The idea of what it means to be Caribbean is as fluid as the sea the denomination is named after. People from Spanish Islands, the West Indies, French speaking islands such as Haiti and St. Martin, and parts of Central and South America, all consider themselves under the umbrella of the term Caribbean. As an aggregation website, the Caribbean New Yorker hopes to attract those individuals who also feel that the idea of the Caribbean has expanded and who want to read about news from the entire diaspora. On the home page, the majority of the information is about Jamaica, but also included are stories about Cuba and Barbados.
The website also attempts to make an effort to include information from other countries like Guyana, Trinidad, and Belize. It is apparent that the idea behind the site was to present a hybrid Caribbean digital community, and as Brinkerhoff posits a “hybrid identity can be viewed as synthesized or blended” (32). The idea of a one-stop shop of Caribbean information, especially for a second generation person of Caribbean descent located in New York, is very appealing on many levels. I have many friends who claim Caribbean descent and I have traveled to St. Maarten, St. Martin, Aruba, and Puerto Rico. I got married in Montego Bay, Jamaica and have returned to the island twice. My Caribbean identity is not based solely on the island of the Dominican Republic where my father is from, but on my identity as a Caribbean New Yorker which in my view, encompasses the entire region. Indeed as Brinkerhoff writes, “generational differences inform motivations with respect to identity and its relative emphasis on homeland or host-land culture” (35). Being raised in New York City, with an immigrant parent and with the influences of others, many outside forces here in the United States have transformed my idea of what being Caribbean means. It is this “motley identity, not exclusive of ancestral home” that leads me to lay claim an amalgam of Caribbean homogeneity (59).
It is unfortunate that the webmaster of the Caribbean New Yorker shows a lack of dedication to their aggregation model. In order to be successful, a magazine themed website must post at least 5 times a day to maintain a consistent stream of interest and this site barely posts 4 times a week. The stories are poorly sited and there is no engagement in the comments section. Despite the news stories presented, there is no real commitment to original articles or op-eds. During its 4 years of operation, the Caribbean New Yorker has failed to build a hybrid community. I researched the origins of their Jamaican news stories and it was mostly obtained from the Jamaican Information Service. A vibrant website run by the Jamaican government, JIS provides real-time news of Jamaica. The same is true of the website run by the Jamaican newspaper “The Gleaner”. With a more specialized focus on the different areas of the island, The Gleaner is a direct source of information for those members of the diaspora who want a detailed overview of Jamaica. The Gleaner also uses the Discus widget for the commenting section, which provides easier access for those reading stories through social media sites like Twitter and Facebook. Social media has been proven as a medium to help to increase engagement and the sharing of information. It might serve both websites well to expand their sites to include those living outside of their country. Social capital could be built by adding tabs to focus on those of Jamaican descent who are living outside of the country, and the benefits could be felt by those in the homeland country as well as by those in the diaspora.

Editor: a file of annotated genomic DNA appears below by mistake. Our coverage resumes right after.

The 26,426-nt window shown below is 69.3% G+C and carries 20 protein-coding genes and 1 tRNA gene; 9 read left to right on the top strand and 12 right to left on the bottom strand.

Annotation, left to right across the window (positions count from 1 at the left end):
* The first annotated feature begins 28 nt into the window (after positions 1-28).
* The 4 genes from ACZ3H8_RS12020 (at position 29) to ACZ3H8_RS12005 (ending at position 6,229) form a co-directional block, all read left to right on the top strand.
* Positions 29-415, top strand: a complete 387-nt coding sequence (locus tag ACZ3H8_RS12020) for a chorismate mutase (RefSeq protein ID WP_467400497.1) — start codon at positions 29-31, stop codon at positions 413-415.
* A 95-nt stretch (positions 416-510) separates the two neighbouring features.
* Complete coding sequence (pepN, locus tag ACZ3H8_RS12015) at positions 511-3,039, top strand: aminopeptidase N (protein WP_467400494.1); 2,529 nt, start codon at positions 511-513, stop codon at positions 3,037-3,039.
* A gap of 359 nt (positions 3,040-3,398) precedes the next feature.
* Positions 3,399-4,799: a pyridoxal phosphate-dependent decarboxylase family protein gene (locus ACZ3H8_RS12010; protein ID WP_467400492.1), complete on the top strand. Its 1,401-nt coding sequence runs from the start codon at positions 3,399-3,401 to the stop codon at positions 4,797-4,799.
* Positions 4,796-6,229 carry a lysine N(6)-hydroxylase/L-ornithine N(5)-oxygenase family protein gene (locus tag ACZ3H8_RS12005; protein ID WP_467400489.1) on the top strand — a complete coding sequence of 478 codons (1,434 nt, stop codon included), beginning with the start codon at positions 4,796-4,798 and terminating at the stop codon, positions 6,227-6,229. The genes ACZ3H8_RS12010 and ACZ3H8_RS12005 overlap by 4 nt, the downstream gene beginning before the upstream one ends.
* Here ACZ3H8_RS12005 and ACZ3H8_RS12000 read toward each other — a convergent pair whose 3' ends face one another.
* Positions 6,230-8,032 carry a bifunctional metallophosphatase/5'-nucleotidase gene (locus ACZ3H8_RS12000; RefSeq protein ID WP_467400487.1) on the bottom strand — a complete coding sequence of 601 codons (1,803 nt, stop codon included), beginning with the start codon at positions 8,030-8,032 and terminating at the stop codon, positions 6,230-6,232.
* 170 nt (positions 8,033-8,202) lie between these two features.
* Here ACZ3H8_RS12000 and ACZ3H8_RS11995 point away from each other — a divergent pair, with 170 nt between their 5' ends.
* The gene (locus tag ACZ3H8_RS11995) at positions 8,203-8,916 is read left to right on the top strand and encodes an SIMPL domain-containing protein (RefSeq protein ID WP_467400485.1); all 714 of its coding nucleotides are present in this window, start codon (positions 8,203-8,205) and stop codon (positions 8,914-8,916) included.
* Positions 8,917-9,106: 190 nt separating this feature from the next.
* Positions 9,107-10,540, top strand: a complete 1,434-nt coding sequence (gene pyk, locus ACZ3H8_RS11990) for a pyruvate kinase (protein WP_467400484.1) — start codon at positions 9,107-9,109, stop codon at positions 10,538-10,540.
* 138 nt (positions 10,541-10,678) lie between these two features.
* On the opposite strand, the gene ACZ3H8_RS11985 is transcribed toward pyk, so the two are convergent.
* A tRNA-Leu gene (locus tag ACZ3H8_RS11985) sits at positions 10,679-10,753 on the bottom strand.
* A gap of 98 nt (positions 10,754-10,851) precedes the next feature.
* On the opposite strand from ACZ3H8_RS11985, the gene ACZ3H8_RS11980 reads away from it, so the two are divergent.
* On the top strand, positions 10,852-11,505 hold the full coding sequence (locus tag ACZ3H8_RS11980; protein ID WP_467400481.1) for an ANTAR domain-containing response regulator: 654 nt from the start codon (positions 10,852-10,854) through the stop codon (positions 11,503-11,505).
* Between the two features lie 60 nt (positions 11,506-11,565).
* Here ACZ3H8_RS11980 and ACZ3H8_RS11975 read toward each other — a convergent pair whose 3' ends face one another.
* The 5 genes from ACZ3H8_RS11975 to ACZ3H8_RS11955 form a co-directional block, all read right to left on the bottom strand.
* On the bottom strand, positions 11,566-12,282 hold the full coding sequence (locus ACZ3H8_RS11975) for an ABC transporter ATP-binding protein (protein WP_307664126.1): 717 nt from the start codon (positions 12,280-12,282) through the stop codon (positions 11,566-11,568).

I love how you say “many outside forces here in the United States have transformed my idea of what being Caribbean means” because it is completely true. And I would actually argue that a good amount of the Diaspora does NOT feel horrible with the title Caribbean New Yorker if it were respected/accepted by our family members who may be of a different generation closer to the history and experience of living on the island. Being in New York, it is not completely hard to maintain connection to Caribbean cultures, but if the only island you have lived on is Manhattan, it does change your ideology of what it means to be Caribbean. We are part of a larger community here, that includes way more influences than just Dominican or Trinidadian people. I am fascinated by the questions brought up in this conversation and post. The generational differences does allow for a variety in experience of connection and creation of Caribbean space abroad.
@Jamal Possibly it’s due to generational differences that Brinkerhoff spoke of? You have a closer connection to the Caribbean and since I’m second generation…it’s a bit easier for me to expand my claim?
I have to say that I also was not impressed by Caribbean New Yorker’ website and I agree totally with your recommendations to improve. I like you referring to your identity as Caribbean New Yorker. It has a nice ring to it! I thought, “How would I feel calling myself a Caribbean New Yorker?” I have to admit that I didn’t quite like the sound of it for myself. I felt the need to identify directly with the country I’m from Trinidad and Tobago. I won’t be surprised if the majority of the Diaspora feel that way too.